Thread: vector::insert is so slow

  1. #31
    Registered User
    Join Date
    Dec 2007
    Posts
    920
    Quote Originally Posted by rcgldr View Post
    For Windows, it doesn't matter if the operating system is 32 bit or 64 bit. For FAT32, maximum file size is 4GB - 1. For NTFS, maximum file size depends on the NTFS parameters that a version of Windows supports.
    I can only get the size of a file of 2GB with ifstream and around 3.5GB with CreateFile(). They will open it but give back a false size.
    I used a long long to be sure. Win7 64bit. 32bit program.

    I also checked my max value is 9223372036854775807.

    Code:
    cout << numeric_limits<streamoff>::max() << endl;
    Windows 10 with Visual Studio 2019 and MingW.

  2. #32
    Registered User
    Join Date
    Apr 2013
    Posts
    1,658
    Quote Originally Posted by Ducky View Post
    I can only get the size of a file of 2GB with ifstream and around 3.5GB with CreateFile().
    I tried this old program with a 6GB .avi file captured by fraps, and it returned the proper file size:6,555,552,672 == 0x186bdcba0 bytes. This was run on Windows XP Pro 32 bit. It takes a bit less than 100 seconds to read the entire file (August, 2011 system, Intel 2600K cpu, 4GB ram, three 2 TB hard drives).

    Code:
    #include <windows.h>                    /* Win32 API */
    #include <stdio.h>
    
    #define BFRSZ 0x40000000ul              /* buffer size == 1GB */
    
    static HANDLE   hSrc;                   /* source file params*/
    static DWORD    dwSrcCnt;
    static LARGE_INTEGER liSrcSize;
    static LARGE_INTEGER liSrcCnt;
    
    static DWORD    dwErr;                  /* getlasterror params */
    static BYTE     abErrMsg[128];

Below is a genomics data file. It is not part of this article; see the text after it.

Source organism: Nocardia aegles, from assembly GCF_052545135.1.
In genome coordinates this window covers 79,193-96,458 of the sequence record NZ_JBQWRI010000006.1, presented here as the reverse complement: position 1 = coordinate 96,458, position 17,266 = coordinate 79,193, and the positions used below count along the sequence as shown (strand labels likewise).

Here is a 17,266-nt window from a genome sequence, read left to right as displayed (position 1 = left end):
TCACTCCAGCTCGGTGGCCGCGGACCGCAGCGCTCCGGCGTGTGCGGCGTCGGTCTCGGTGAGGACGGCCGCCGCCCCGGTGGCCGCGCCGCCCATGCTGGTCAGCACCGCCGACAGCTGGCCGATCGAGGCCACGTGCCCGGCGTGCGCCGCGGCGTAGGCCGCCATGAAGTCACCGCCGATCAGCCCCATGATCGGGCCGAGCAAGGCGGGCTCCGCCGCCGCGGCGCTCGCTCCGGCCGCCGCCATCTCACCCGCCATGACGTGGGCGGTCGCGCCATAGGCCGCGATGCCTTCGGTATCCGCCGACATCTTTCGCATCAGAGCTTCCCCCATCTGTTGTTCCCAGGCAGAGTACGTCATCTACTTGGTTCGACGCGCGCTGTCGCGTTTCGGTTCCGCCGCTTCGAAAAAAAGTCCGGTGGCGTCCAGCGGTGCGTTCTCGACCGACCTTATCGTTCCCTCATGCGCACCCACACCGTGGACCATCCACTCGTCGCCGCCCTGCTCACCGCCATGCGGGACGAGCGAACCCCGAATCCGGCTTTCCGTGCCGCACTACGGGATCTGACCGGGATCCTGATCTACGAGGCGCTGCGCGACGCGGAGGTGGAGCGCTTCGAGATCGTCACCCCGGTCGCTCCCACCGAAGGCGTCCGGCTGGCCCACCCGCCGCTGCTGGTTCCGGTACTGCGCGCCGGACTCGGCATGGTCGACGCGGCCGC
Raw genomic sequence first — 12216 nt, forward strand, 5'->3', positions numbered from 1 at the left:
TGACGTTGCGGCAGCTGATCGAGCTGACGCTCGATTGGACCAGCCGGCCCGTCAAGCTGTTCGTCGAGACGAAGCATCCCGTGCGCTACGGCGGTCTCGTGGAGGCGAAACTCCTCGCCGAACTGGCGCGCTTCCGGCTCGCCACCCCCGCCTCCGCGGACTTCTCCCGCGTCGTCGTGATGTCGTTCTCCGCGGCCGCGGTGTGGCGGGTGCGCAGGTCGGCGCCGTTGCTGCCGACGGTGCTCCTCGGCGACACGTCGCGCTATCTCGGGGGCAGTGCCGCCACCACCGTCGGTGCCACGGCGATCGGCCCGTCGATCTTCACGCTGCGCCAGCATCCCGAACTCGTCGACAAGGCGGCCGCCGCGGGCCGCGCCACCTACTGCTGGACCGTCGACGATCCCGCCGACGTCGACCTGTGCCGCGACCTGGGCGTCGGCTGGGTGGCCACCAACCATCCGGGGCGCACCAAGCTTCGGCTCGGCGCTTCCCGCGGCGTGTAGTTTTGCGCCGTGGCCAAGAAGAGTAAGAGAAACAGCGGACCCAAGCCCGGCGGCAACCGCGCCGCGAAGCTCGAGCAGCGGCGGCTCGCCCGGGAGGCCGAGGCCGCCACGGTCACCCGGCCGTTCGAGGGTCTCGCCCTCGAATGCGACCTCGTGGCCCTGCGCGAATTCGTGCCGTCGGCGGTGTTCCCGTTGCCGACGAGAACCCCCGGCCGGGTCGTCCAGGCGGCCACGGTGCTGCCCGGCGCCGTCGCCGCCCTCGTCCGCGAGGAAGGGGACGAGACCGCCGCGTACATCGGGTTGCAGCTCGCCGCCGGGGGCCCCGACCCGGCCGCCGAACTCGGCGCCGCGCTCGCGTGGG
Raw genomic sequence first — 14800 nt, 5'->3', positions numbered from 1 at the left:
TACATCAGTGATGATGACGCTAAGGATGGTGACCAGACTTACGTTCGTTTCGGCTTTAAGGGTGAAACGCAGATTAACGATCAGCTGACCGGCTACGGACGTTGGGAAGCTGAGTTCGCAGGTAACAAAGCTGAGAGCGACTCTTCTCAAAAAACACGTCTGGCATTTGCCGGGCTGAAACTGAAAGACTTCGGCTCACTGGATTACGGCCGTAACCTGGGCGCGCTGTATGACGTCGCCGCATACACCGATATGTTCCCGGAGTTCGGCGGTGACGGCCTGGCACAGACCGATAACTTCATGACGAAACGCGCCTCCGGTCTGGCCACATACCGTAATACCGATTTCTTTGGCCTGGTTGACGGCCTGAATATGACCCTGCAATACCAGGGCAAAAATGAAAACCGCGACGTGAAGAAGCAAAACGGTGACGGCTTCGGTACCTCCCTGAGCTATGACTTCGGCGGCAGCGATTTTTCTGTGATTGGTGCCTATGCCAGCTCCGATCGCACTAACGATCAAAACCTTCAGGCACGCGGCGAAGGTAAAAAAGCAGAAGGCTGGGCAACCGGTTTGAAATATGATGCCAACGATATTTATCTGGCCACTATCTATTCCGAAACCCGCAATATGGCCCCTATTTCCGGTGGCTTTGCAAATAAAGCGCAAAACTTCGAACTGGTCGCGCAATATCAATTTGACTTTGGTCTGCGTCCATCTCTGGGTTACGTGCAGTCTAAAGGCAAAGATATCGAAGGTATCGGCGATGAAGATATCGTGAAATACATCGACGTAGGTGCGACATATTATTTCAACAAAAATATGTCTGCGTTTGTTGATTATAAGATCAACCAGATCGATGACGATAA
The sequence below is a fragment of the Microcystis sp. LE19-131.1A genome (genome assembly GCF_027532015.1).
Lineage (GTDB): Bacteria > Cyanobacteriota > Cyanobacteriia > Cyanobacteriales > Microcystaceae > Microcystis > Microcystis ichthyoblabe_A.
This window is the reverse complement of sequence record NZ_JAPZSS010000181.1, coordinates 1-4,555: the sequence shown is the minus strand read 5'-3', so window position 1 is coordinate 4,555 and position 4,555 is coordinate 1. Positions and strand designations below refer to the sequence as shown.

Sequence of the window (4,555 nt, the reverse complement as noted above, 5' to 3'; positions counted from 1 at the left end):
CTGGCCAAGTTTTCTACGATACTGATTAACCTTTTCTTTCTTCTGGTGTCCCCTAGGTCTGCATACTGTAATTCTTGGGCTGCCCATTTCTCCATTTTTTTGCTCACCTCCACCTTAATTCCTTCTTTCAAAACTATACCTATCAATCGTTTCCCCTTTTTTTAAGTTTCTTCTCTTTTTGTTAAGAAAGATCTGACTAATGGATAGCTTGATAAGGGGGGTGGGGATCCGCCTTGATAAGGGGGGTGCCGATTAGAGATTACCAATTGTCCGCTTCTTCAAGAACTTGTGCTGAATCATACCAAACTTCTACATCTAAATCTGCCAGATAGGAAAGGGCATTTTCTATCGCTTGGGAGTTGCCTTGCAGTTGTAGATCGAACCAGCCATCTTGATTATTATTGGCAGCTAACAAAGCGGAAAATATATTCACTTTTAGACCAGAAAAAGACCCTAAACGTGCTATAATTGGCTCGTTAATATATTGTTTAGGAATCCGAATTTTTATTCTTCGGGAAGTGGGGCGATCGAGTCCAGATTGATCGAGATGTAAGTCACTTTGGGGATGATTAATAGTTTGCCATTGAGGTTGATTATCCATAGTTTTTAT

static LPVOID   lpBfr;                  /* allocated bufer */
    
    int main (int argc, BYTE *argv[])
    {
        hSrc = INVALID_HANDLE_VALUE;        /* init handle */
    
        hSrc = CreateFile(argv[1],          /* open source file */
            GENERIC_READ, FILE_SHARE_READ, NULL, OPEN_EXISTING, 0, 0);
    
        if(hSrc == INVALID_HANDLE_VALUE){
            hSrc = 0;
            goto exit0;
        }
    
        if(0 == GetFileSizeEx(hSrc, &liSrcSize)){
            dwErr = GetLastError();
            FormatMessage(FORMAT_MESSAGE_FROM_SYSTEM,
                NULL, dwErr, MAKELANGID(LANG_NEUTRAL, SUBLANG_DEFAULT),
                (LPTSTR) abErrMsg, sizeof(abErrMsg), NULL );
            printf("\n GetFileSizeEx() failed, code %d:%s", dwErr, abErrMsg);
        }
        printf("%8lx%08lx file size\n", liSrcSize.HighPart, liSrcSize.LowPart);
    
        lpBfr = malloc(BFRSZ);              /* allocate buffer */
        if(lpBfr == NULL)
            goto exit0;
    
        while(1){                           /* read file */
            ReadFile(hSrc, lpBfr, BFRSZ, &dwSrcCnt, NULL);
            if(!dwSrcCnt)
                break;
            liSrcCnt.QuadPart += dwSrcCnt;
        }
        printf("%8lx%08lx bytes read\n", liSrcCnt.HighPart, liSrcCnt.LowPart);
      
    exit0:
        if(hSrc)                            /* close file */
            CloseHandle(hSrc);
        if(lpBfr)                           /* release mem */
            free(lpBfr);
    
        return(0);
    }
    Last edited by rcgldr; 06-17-2013 at 07:53 AM.

  3. #33
    Registered User
    Join Date
    Dec 2007
    Posts
    920
    @rcgldr
    Thanks. It's working for me too with a file more than 8GB.